Letter: SHTF Water-Related Questions


I keep hundreds of coffee filters at my house and quite a few in the BOB to extend the life of the Katadyn ceramic water filter when it comes down to that. Could a reusable gold-screen coffee filter basket be deployed to pre-filter water in a survival situation (with possibly other applications I’m not thinking of yet)? I have one I no longer use but nothing goes in the BOB unless it will serve well.

My wife tolerates a giant stash of coffee filters because I use them every day, but she is less tolerant of salt accumulation, whether it’s table salt in a tubular cardboard box or a large saltlick from the farm supply store. However, she never begrudges me having plenty of 40-pound bags of salt to prevent an interruption of water softening capabilities. Is there water softener salt unadulterated enough to be safely used for all of salt’s post SHTF applications?

How far south in Idaho should one consider living to ensure that pre- or post- SHTF drought will not compromise grid down self-sustainable living?

Can I store fire arms in a closet that houses a gas-powered water heater (with a forced air exhaust system)? I’d keep them on a rack, high above the flames that are near the floor. This closet is a lockable closet inside a closet “dead space” and hidden by hanging clothes and known only to me and my plumber. I want to hide some firearms from my kids, thieves, feds, and possibly even Golden Horde visitors. I’m not ready to go PVC pipe in ground, but I don’t want to subject the arms or my family to potential hazards I’ve not discerned. Thanks, – J.S.

HJL Replies: While paper filters will work quite well as a disposable pre-filter for hand pumped water filters, the typical metal screen filter does not. I myself use one of the gold filters regularly for my coffee, but it makes what I term a “dirty cup” with significant amounts of coffee sediment still in the cup. I still prefer that, though, because the paper filters will absorb the oils that contain much of the coffee flavor. In addition, the metal filters, especially the gold-plated variety, are very fragile. The only benefit to the gold is that it doesn’t add to the flavor of the coffee. Stainless steel would be the preferred material, IF they could filter fine enough.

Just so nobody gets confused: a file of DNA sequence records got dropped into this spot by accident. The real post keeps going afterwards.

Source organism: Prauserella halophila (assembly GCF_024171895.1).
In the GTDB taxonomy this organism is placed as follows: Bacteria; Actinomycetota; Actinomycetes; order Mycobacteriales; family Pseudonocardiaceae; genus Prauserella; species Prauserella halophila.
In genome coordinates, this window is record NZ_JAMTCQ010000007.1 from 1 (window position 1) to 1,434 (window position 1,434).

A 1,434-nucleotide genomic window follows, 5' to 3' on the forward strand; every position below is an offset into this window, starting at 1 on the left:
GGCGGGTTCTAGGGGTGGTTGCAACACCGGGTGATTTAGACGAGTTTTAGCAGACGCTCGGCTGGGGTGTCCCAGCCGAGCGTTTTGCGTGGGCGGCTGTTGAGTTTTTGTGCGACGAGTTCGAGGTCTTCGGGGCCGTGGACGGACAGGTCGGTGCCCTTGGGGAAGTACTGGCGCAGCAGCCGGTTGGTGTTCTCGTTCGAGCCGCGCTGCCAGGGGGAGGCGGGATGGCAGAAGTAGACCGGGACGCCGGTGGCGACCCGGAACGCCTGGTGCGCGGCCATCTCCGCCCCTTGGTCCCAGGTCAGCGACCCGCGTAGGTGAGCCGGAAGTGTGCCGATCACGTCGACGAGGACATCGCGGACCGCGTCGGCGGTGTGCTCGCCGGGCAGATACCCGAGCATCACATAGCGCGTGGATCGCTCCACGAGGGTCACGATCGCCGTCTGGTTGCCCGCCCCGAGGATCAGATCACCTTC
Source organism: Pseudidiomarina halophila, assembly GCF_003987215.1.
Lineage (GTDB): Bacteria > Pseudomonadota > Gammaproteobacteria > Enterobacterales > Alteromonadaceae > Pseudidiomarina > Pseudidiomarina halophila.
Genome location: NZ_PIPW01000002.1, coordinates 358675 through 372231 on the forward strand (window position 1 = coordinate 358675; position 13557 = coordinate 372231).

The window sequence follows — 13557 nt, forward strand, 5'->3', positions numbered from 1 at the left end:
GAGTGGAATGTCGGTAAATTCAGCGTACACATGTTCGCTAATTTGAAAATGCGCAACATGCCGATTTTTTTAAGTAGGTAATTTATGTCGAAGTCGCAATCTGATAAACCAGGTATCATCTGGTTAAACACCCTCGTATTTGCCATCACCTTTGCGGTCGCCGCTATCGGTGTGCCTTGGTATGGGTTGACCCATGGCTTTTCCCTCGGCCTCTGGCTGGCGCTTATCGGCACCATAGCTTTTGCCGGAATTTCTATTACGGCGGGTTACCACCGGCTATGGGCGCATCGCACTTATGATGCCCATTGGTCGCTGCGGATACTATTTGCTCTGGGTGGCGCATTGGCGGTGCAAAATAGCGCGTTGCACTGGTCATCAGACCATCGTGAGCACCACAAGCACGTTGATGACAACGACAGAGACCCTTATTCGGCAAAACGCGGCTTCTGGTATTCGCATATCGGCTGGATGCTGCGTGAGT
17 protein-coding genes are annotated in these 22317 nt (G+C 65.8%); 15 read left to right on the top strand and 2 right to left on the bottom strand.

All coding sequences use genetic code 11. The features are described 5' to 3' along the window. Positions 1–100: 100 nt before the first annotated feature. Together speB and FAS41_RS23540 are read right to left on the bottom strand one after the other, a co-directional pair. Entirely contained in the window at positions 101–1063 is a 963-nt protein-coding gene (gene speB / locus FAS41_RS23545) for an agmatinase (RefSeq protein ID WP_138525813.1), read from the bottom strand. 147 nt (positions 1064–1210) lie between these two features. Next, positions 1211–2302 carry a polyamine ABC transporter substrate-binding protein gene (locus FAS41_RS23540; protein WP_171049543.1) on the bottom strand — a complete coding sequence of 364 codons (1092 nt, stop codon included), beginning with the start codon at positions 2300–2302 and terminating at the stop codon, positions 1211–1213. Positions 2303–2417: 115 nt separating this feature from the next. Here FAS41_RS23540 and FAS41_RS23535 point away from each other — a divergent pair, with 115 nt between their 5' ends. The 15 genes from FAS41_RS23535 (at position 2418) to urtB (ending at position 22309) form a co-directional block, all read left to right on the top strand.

The pure water softener salt can work just fine as a salt source; however, you have to be careful, as some contain cleaning chemicals. In any case it is non-iodized. Depending on your outlook, this may be a plus or a negative. If you live in an area where people would suffer from iodine deficiency, you will need a source of iodine. While iodine is naturally present in the food supply in some areas, like sea coasts, it can be quite rare in other areas. Iodine deficiency causes thyroid gland problems, including endemic goiter, and is the leading preventable cause of intellectual and developmental disabilities, according to Wikipedia.

Storing firearms in a closet with a natural gas flame can be problematic, due to the moisture level in the gas itself. As the gas is burned, the moisture can cause the humidity level of the closet to rise, if it is not properly ventilated. You may also notice a “sticky-residue” that tends to coat things and to which dust readily adheres. All of these problems are alleviated if the closet is properly ventilated though, making it an okay place to store your firearms. Growing up, we kept a shotgun hidden behind the water heater for years with no adverse affects. It was simply leaned in the corner, up against the wall about 4” from the water heater.

If you are looking at drought conditions, I would suggest that you look at conditions in the area during the “Dust Bowl” (from 1934 – 1940) and compare them to now. This should give you a pretty good idea of drought conditions that can exist in the area. I’ve heard that Fremont county has recently seen some ground erosion situations similar to the great plains dust bowl conditions, whereas areas on the other side of the state, near Boise, have not.